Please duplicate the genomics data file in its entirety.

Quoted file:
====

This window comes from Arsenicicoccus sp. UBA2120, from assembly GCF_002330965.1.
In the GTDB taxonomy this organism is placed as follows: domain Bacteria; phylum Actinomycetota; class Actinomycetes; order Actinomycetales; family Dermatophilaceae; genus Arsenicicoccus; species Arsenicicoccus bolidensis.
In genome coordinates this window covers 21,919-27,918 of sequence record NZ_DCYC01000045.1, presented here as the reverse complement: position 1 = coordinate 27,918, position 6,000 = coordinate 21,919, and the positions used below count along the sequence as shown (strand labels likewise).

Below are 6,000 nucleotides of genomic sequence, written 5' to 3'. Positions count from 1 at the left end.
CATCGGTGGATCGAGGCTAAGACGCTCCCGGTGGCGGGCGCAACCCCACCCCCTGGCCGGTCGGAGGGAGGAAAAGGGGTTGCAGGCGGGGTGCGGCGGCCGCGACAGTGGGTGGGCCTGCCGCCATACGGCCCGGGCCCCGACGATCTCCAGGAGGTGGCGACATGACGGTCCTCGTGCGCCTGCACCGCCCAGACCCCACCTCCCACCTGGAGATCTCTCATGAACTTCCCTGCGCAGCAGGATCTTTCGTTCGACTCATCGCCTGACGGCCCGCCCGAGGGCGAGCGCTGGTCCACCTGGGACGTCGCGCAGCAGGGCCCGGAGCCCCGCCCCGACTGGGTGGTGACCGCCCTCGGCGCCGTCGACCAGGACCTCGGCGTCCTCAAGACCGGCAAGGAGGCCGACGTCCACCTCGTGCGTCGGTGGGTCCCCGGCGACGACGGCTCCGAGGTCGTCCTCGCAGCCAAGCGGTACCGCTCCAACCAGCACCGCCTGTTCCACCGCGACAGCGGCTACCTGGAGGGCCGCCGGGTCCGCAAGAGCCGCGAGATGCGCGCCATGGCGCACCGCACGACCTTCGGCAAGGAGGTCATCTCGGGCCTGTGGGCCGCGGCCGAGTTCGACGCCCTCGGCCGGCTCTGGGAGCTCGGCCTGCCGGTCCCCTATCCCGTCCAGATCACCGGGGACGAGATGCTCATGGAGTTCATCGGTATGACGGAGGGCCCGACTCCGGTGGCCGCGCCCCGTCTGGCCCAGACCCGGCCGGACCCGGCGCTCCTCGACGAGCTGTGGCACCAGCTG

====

This window comes from Arsenicicoccus sp. UBA2120, from assembly GCF_002330965.1.
In the GTDB taxonomy this organism is placed as follows: domain Bacteria; phylum Actinomycetota; class Actinomycetes; order Actinomycetales; family Dermatophilaceae; genus Arsenicicoccus; species Arsenicicoccus bolidensis.
In genome coordinates this window covers 21,919-27,918 of sequence record NZ_DCYC01000045.1, presented here as the reverse complement: position 1 = coordinate 27,918, position 6,000 = coordinate 21,919, and the positions used below count along the sequence as shown (strand labels likewise).

Below are 6,000 nucleotides of genomic sequence, written 5' to 3'. Positions count from 1 at the left end.
CATCGGTGGATCGAGGCTAAGACGCTCCCGGTGGCGGGCGCAACCCCACCCCCTGGCCGGTCGGAGGGAGGAAAAGGGGTTGCAGGCGGGGTGCGGCGGCCGCGACAGTGGGTGGGCCTGCCGCCATACGGCCCGGGCCCCGACGATCTCCAGGAGGTGGCGACATGACGGTCCTCGTGCGCCTGCACCGCCCAGACCCCACCTCCCACCTGGAGATCTCTCATGAACTTCCCTGCGCAGCAGGATCTTTCGTTCGACTCATCGCCTGACGGCCCGCCCGAGGGCGAGCGCTGGTCCACCTGGGACGTCGCGCAGCAGGGCCCGGAGCCCCGCCCCGACTGGGTGGTGACCGCCCTCGGCGCCGTCGACCAGGACCTCGGCGTCCTCAAGACCGGCAAGGAGGCCGACGTCCACCTCGTGCGTCGGTGGGTCCCCGGCGACGACGGCTCCGAGGTCGTCCTCGCAGCCAAGCGGTACCGCTCCAACCAGCACCGCCTGTTCCACCGCGACAGCGGCTACCTGGAGGGCCGCCGGGTCCGCAAGAGCCGCGAGATGCGCGCCATGGCGCACCGCACGACCTTCGGCAAGGAGGTCATCTCGGGCCTGTGGGCCGCGGCCGAGTTCGACGCCCTCGGCCGGCTCTGGGAGCTCGGCCTGCCGGTCCCCTATCCCGTCCAGATCACCGGGGACGAGATGCTCATGGAGTTCATCGGTATGACGGAGGGCCCGACTCCGGTGGCCGCGCCCCGTCTGGCCCAGACCCGGCCGGACCCGGCGCTCCTCGACGAGCTGTGGCACCAGCTG